… Sushi. Sushi is great. I love sushi. There are not many things that I can say that I love…but sushi I love.
What is it, you ask?
Sushi is a Japanese dish that contains small balls of rolls of vinegar-flavored cooled cooked rice and garnished raw fish, vegetables and/or egg.
There are many different styles of sushi but probably the most familiar type of sushi would be Makizushi (rolled sushi). The sushi is cylindrical and is rolled with the help of a bamboo mat (makisu). Makizushi is most commonly rolled in nori (seaweed), is usually cut into six or eight pieces, and filled with fish and/or vegetables. When looking at a menu the rolls may have the word “maki” after them–this is what it means.
How to make sushi maki:
- Bamboo mat (or other device to help with rolling)
- Sushi Rice
- Rice Vinegar
- Fish of choice
- Vegetable(s) of choice
- Cook rice according to directions on product. Cool. Keep some water handy to keep your hands wet–the rice will be sticky. However, it is important to keep the Nori dry.
- Lay the Nori on your rolling mat with the “rough” side facing up. If you feel the Nori, one side will be smoother than the other.
- Wet your hands and make about a handful of rice into a ball. Place the ball of rice in the middle of the Nori sheet and start spreading the rice equally on the Nori. There should be a layer of rice except for an uncovered 2cm margin at each end. These margins are needed to close the roll properly. Be careful to not squash the rice but to just spread it.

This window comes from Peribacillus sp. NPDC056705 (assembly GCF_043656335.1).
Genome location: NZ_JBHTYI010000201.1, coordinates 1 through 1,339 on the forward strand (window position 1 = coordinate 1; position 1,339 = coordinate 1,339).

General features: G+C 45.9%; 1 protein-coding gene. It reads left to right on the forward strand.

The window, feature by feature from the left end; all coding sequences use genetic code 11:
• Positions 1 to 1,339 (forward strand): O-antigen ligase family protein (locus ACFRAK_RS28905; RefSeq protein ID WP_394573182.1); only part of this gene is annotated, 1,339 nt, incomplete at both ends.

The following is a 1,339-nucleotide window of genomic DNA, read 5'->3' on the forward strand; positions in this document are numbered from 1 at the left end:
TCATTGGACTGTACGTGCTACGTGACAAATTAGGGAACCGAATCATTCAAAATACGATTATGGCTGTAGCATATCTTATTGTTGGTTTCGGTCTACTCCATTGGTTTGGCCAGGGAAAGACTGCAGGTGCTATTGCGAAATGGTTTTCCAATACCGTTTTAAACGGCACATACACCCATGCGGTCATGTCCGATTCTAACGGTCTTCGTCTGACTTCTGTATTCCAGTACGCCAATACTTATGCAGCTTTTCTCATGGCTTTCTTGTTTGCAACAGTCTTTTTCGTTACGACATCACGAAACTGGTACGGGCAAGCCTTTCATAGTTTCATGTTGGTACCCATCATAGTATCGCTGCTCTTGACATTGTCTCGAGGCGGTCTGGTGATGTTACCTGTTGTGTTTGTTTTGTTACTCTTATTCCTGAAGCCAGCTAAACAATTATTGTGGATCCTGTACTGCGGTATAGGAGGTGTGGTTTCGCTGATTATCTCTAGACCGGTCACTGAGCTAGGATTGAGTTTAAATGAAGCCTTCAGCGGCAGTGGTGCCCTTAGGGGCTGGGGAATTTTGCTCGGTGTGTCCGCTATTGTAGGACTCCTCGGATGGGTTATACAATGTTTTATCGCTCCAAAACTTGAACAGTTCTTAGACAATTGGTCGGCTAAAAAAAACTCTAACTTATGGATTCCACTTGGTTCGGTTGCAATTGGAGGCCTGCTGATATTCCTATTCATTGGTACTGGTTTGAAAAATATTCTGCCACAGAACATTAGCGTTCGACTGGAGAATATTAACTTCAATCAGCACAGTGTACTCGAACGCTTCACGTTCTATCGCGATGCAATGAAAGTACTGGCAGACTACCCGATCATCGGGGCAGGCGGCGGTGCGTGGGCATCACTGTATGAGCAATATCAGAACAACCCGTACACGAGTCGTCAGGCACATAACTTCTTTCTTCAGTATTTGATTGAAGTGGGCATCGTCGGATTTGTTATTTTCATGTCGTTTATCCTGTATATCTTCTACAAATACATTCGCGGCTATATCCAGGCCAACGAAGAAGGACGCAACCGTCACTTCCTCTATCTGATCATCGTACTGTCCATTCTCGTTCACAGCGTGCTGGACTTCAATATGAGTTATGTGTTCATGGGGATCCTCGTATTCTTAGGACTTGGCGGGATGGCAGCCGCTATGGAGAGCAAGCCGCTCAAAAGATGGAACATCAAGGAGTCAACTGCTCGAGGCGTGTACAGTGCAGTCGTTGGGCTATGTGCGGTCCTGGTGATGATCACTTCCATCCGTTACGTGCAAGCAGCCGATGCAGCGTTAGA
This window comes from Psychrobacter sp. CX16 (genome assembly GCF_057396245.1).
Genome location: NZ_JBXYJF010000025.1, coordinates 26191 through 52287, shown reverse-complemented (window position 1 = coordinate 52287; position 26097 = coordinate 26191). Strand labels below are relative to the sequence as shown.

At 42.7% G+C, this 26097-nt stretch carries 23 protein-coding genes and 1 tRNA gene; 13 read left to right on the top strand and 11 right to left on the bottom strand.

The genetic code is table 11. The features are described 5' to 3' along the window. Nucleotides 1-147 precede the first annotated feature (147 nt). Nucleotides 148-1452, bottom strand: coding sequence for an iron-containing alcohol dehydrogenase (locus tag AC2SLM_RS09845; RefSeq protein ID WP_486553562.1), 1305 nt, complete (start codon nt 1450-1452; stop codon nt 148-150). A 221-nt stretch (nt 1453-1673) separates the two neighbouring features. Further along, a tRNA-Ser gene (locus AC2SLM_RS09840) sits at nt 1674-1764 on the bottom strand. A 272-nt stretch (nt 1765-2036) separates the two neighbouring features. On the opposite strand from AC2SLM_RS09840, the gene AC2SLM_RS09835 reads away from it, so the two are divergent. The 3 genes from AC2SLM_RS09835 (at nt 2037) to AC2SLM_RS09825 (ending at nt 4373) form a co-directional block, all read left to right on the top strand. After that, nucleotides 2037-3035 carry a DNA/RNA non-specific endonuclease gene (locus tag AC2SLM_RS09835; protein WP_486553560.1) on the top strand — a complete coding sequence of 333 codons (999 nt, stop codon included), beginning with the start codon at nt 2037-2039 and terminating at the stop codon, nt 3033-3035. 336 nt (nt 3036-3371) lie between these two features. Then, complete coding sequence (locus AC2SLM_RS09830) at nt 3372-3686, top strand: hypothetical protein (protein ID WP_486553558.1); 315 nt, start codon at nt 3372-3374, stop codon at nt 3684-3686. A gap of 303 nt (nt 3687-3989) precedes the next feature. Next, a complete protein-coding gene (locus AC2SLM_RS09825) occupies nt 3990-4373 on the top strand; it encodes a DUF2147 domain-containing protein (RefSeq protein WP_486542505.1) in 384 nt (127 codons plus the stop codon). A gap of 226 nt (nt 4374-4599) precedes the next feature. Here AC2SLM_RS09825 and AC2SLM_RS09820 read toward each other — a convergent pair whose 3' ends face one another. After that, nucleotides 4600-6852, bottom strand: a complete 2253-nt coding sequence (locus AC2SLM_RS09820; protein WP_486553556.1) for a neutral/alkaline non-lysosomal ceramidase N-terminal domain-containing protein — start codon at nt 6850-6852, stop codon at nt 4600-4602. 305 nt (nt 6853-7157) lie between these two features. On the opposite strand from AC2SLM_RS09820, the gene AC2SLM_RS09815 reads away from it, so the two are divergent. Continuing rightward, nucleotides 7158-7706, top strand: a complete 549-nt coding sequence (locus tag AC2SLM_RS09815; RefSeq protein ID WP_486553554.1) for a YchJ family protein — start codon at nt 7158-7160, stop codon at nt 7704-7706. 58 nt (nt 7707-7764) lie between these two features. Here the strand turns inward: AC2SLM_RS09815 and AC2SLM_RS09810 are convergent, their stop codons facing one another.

- Now for the filling. Cut the veggies in thin, medium/long strips so they can be laid along one edge. Cut the fish thicker than the vegetable and lay it along the edge as well.
- Commence rolling. With the Nori at one end of the Bamboo, close on the filling with the Nori making a rectangular shaped hill and tighten it from above. Keep rolling in the rectangular hill steps, keeping it tight with every move until the end. Put pressure on the roll from all three sides. Be careful not to squeeze out the filling.
- Then cut. Cut into as many pieces as desired. Six to eight pieces is typical amount. Keeping the knife wet between cuts will also aid in easier cuts.
There you have it–basic sushi making. Itadakimasu!